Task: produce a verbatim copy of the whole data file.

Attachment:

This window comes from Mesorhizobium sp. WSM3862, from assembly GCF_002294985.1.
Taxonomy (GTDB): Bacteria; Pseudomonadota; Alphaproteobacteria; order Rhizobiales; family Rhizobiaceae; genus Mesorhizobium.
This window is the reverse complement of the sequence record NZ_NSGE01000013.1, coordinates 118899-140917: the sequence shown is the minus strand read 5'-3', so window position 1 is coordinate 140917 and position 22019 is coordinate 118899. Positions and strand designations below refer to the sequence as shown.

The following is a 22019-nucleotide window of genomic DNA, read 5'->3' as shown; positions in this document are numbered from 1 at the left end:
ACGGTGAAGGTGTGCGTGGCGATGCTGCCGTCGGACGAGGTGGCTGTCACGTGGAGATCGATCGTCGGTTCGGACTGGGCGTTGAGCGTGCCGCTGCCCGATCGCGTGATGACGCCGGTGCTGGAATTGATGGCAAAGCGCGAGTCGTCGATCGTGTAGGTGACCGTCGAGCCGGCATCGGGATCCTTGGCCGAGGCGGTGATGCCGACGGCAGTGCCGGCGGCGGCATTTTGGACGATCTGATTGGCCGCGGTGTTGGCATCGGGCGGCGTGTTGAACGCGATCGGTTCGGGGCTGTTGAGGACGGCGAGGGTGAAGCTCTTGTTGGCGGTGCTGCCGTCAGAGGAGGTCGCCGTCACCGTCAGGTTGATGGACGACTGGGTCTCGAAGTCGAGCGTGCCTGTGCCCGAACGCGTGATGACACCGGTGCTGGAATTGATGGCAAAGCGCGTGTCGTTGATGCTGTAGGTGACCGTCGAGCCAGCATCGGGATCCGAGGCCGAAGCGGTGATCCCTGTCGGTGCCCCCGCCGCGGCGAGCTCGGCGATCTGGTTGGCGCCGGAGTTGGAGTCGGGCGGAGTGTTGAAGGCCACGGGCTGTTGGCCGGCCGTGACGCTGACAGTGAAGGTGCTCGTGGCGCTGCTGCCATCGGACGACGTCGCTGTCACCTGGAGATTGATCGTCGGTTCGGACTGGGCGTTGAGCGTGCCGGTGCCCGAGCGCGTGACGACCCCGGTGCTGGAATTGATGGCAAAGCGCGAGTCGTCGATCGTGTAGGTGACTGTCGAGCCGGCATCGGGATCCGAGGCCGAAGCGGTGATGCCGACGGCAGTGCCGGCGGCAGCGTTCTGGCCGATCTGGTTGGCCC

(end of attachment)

This window comes from Mesorhizobium sp. WSM3862, from assembly GCF_002294985.1.
Taxonomy (GTDB): Bacteria; Pseudomonadota; Alphaproteobacteria; order Rhizobiales; family Rhizobiaceae; genus Mesorhizobium.
This window is the reverse complement of the sequence record NZ_NSGE01000013.1, coordinates 118899-140917: the sequence shown is the minus strand read 5'-3', so window position 1 is coordinate 140917 and position 22019 is coordinate 118899. Positions and strand designations below refer to the sequence as shown.

The following is a 22019-nucleotide window of genomic DNA, read 5'->3' as shown; positions in this document are numbered from 1 at the left end:
ACGGTGAAGGTGTGCGTGGCGATGCTGCCGTCGGACGAGGTGGCTGTCACGTGGAGATCGATCGTCGGTTCGGACTGGGCGTTGAGCGTGCCGCTGCCCGATCGCGTGATGACGCCGGTGCTGGAATTGATGGCAAAGCGCGAGTCGTCGATCGTGTAGGTGACCGTCGAGCCGGCATCGGGATCCTTGGCCGAGGCGGTGATGCCGACGGCAGTGCCGGCGGCGGCATTTTGGACGATCTGATTGGCCGCGGTGTTGGCATCGGGCGGCGTGTTGAACGCGATCGGTTCGGGGCTGTTGAGGACGGCGAGGGTGAAGCTCTTGTTGGCGGTGCTGCCGTCAGAGGAGGTCGCCGTCACCGTCAGGTTGATGGACGACTGGGTCTCGAAGTCGAGCGTGCCTGTGCCCGAACGCGTGATGACACCGGTGCTGGAATTGATGGCAAAGCGCGTGTCGTTGATGCTGTAGGTGACCGTCGAGCCAGCATCGGGATCCGAGGCCGAAGCGGTGATCCCTGTCGGTGCCCCCGCCGCGGCGAGCTCGGCGATCTGGTTGGCGCCGGAGTTGGAGTCGGGCGGAGTGTTGAAGGCCACGGGCTGTTGGCCGGCCGTGACGCTGACAGTGAAGGTGCTCGTGGCGCTGCTGCCATCGGACGACGTCGCTGTCACCTGGAGATTGATCGTCGGTTCGGACTGGGCGTTGAGCGTGCCGGTGCCCGAGCGCGTGACGACCCCGGTGCTGGAATTGATGGCAAAGCGCGAGTCGTCGATCGTGTAGGTGACTGTCGAGCCGGCATCGGGATCCGAGGCCGAAGCGGTGATGCCGACGGCAGTGCCGGCGGCAGCGTTCTGGCCGATCTGGTTGGCCC